The story starts like this: In 1946, Herbert Nelson was the chief lobbyist and executive vice president for the National Association of Real Estate Boards, and one of the highest paid lobbyists in the nation. Mr. Nelson’s real estate constituency was unhappy with rent control laws that Truman kept in effect after the war ended. Nelson and his real estate lobby led what House investigators discovered was the most formidable and best-funded opposition to President Truman in the post-war years, amassing some $5,000,000 for their lobby efforts—that’s $5 million in 1946 dollars, or roughly $60 million in 2012 dollars.
So Herbert Nelson contracted out the PR services of the Foundation for Economic Education to concoct “third party” propaganda designed to shore up the National Real Estate lobby’s legislative drive — and the propagandists who took on the job were Milton Friedman and his U Chicago cohort, George Stigler.
To understand the sort of person Herbert Nelson was, here is a letter he wrote in 1949 that Congressional investigators discovered and recorded:
I do not believe in democracy. I think it stinks. I don’t think anybody except direct taxpayers should be allowed to vote. I don’t believe women should be allowed to vote at all. Ever since they started, our public affairs have been in a worse mess than ever.
It’s an old libertarian mantra, libertarianism versus democracy, libertarianism versus women’s suffrage; a position recently repeated by billionaire libertarian Peter Thiel — who was Ron Paul’s main campaign funder in his 2012 presidential campaign.
So in 1946, this same Herbert Nelson turned to the Foundation for Economic Education to manufacture some propaganda to help the National Association of Real Estate Boards fight rent control laws. Nelson chose to work with the FEE because he knew that its founder, Leonard Read, agreed with him on a lot of important issues. Such as their mutual contempt for democracy, and their disdain for the American public.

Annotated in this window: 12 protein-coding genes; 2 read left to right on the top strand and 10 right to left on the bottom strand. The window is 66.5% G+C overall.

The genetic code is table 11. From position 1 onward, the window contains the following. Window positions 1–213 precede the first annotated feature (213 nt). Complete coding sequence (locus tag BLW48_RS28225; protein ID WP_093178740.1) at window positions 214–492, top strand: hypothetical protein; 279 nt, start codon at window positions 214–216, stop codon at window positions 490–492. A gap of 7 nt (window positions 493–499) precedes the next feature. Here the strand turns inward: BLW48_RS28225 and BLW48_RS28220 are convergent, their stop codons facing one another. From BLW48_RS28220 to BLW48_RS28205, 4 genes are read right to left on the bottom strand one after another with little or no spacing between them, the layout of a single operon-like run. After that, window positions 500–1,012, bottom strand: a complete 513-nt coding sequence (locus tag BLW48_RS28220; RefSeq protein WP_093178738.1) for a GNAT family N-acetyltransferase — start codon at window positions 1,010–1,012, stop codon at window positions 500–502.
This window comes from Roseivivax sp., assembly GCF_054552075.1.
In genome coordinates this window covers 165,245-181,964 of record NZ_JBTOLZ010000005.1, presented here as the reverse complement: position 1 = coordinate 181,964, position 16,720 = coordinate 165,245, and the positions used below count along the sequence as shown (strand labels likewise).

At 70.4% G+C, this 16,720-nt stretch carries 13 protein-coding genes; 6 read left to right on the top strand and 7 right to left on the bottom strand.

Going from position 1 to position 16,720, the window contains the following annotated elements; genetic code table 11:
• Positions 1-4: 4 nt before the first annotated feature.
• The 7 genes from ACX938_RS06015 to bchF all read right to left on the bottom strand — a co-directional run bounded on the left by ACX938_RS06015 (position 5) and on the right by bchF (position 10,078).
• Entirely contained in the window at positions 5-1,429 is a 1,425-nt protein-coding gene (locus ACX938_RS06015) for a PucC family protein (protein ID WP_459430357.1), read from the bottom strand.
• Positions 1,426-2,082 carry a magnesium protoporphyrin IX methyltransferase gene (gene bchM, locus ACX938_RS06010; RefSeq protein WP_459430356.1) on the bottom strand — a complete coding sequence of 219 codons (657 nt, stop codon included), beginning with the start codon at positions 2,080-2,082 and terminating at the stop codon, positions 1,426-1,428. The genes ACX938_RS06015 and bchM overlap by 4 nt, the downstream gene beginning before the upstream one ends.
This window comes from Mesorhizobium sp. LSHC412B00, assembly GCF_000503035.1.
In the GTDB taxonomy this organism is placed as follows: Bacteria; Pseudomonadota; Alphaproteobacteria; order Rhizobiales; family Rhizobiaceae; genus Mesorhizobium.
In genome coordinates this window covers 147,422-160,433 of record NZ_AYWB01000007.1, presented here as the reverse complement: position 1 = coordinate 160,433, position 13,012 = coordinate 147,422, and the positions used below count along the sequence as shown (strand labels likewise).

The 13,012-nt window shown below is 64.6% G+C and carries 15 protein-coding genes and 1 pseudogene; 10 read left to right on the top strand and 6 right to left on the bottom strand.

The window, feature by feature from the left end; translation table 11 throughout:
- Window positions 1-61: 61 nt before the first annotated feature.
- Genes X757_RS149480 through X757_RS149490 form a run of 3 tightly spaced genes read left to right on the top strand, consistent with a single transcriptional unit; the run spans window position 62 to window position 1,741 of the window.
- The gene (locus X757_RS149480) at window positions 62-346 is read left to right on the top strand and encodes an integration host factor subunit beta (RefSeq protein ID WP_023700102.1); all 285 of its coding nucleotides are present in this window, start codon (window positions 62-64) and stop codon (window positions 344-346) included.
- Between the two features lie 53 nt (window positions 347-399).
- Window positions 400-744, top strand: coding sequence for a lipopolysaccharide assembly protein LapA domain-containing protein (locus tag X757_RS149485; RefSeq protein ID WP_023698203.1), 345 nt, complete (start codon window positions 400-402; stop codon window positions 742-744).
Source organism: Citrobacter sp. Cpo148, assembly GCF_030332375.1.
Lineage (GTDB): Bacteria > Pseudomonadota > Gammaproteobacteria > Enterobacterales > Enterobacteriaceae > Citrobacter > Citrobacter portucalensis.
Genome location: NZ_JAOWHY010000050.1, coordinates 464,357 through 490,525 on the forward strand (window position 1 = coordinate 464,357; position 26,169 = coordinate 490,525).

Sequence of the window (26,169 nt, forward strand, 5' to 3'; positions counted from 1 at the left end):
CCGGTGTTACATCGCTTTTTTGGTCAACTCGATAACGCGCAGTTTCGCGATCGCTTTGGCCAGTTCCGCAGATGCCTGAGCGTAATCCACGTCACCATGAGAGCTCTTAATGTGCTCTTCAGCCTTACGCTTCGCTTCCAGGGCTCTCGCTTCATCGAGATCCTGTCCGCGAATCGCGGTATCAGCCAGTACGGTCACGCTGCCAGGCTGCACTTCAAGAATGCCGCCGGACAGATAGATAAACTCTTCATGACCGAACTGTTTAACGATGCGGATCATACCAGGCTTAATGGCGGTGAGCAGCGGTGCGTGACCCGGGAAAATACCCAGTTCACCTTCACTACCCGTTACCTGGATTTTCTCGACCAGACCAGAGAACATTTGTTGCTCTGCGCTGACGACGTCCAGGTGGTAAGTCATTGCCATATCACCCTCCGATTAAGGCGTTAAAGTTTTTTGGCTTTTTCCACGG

Read argued that the public should not be allowed to know which corporations donated to his libertarian front-group because, he argued, the public could not be trusted to make “sound judgments” with disclosed information:
The public reporting would present a single fact—the amount of a contributor’s donation—to casual readers, persons having only a cursory interest in the matter at issue, persons who would not and perhaps could not possess all the facts. These folks of the so-called public thus receive only oversimplifications or half-truths from which only erroneous conclusions are almost certain to be drawn. If there is a public interest in the rightness or wrongness of corporate or personal donations to charitable, religious or education institutions, and I am not at all ready to concede that there is, then that interest should be guarded by some such agency as the Bureau of Internal Revenue, an agency that is in a position to obtain all the facts, not by Mr. John Public who lacks relevant information for the forming of sound judgments…Public reporting of a half-truth is indeed a significant provocation
So in May 1946, Herbert Nelson of the real estate lobby, looking for backup in his drive to abolish federal rent control laws on behalf of landlords, contacted Read with an order for a PR pamphlet “with some such title as ‘The Case against Federal Real Estate Control’,” according to Karl Schriftgiesser’s book The Lobbyists.